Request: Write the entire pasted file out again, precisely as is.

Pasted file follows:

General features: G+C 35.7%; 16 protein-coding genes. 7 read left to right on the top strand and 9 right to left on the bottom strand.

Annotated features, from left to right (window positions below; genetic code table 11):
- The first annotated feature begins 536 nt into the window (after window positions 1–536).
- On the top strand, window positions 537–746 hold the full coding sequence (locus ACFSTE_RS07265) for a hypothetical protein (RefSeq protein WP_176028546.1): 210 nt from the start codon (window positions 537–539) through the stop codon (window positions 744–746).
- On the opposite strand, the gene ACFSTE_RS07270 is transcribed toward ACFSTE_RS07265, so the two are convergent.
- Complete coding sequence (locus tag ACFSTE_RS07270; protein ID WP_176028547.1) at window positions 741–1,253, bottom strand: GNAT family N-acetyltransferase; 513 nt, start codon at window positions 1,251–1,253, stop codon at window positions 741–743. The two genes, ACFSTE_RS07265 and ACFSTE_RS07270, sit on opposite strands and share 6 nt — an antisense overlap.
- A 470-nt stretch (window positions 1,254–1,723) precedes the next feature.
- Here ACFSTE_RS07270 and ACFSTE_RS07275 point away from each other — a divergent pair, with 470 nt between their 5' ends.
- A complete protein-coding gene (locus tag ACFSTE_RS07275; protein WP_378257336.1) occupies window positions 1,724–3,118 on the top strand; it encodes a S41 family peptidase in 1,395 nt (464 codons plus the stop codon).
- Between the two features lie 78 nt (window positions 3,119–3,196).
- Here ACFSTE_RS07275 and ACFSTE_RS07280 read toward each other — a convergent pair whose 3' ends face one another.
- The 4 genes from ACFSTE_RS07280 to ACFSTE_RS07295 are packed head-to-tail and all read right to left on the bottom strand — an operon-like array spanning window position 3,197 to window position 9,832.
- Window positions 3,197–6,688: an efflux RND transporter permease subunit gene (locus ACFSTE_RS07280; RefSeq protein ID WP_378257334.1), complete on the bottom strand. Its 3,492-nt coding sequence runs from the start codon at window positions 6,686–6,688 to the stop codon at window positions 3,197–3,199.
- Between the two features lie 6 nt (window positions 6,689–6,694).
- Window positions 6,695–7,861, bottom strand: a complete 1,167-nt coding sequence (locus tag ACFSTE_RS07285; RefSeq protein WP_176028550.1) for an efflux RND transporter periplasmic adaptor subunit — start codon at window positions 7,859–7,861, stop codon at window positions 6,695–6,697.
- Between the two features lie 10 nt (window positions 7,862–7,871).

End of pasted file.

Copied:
General features: G+C 35.7%; 16 protein-coding genes. 7 read left to right on the top strand and 9 right to left on the bottom strand.

Annotated features, from left to right (window positions below; genetic code table 11):
- The first annotated feature begins 536 nt into the window (after window positions 1–536).
- On the top strand, window positions 537–746 hold the full coding sequence (locus ACFSTE_RS07265) for a hypothetical protein (RefSeq protein WP_176028546.1): 210 nt from the start codon (window positions 537–539) through the stop codon (window positions 744–746).
- On the opposite strand, the gene ACFSTE_RS07270 is transcribed toward ACFSTE_RS07265, so the two are convergent.
- Complete coding sequence (locus tag ACFSTE_RS07270; protein ID WP_176028547.1) at window positions 741–1,253, bottom strand: GNAT family N-acetyltransferase; 513 nt, start codon at window positions 1,251–1,253, stop codon at window positions 741–743. The two genes, ACFSTE_RS07265 and ACFSTE_RS07270, sit on opposite strands and share 6 nt — an antisense overlap.
- A 470-nt stretch (window positions 1,254–1,723) precedes the next feature.
- Here ACFSTE_RS07270 and ACFSTE_RS07275 point away from each other — a divergent pair, with 470 nt between their 5' ends.
- A complete protein-coding gene (locus tag ACFSTE_RS07275; protein WP_378257336.1) occupies window positions 1,724–3,118 on the top strand; it encodes a S41 family peptidase in 1,395 nt (464 codons plus the stop codon).
- Between the two features lie 78 nt (window positions 3,119–3,196).
- Here ACFSTE_RS07275 and ACFSTE_RS07280 read toward each other — a convergent pair whose 3' ends face one another.
- The 4 genes from ACFSTE_RS07280 to ACFSTE_RS07295 are packed head-to-tail and all read right to left on the bottom strand — an operon-like array spanning window position 3,197 to window position 9,832.
- Window positions 3,197–6,688: an efflux RND transporter permease subunit gene (locus ACFSTE_RS07280; RefSeq protein ID WP_378257334.1), complete on the bottom strand. Its 3,492-nt coding sequence runs from the start codon at window positions 6,686–6,688 to the stop codon at window positions 3,197–3,199.
- Between the two features lie 6 nt (window positions 6,689–6,694).
- Window positions 6,695–7,861, bottom strand: a complete 1,167-nt coding sequence (locus tag ACFSTE_RS07285; RefSeq protein WP_176028550.1) for an efflux RND transporter periplasmic adaptor subunit — start codon at window positions 7,859–7,861, stop codon at window positions 6,695–6,697.
- Between the two features lie 10 nt (window positions 7,862–7,871).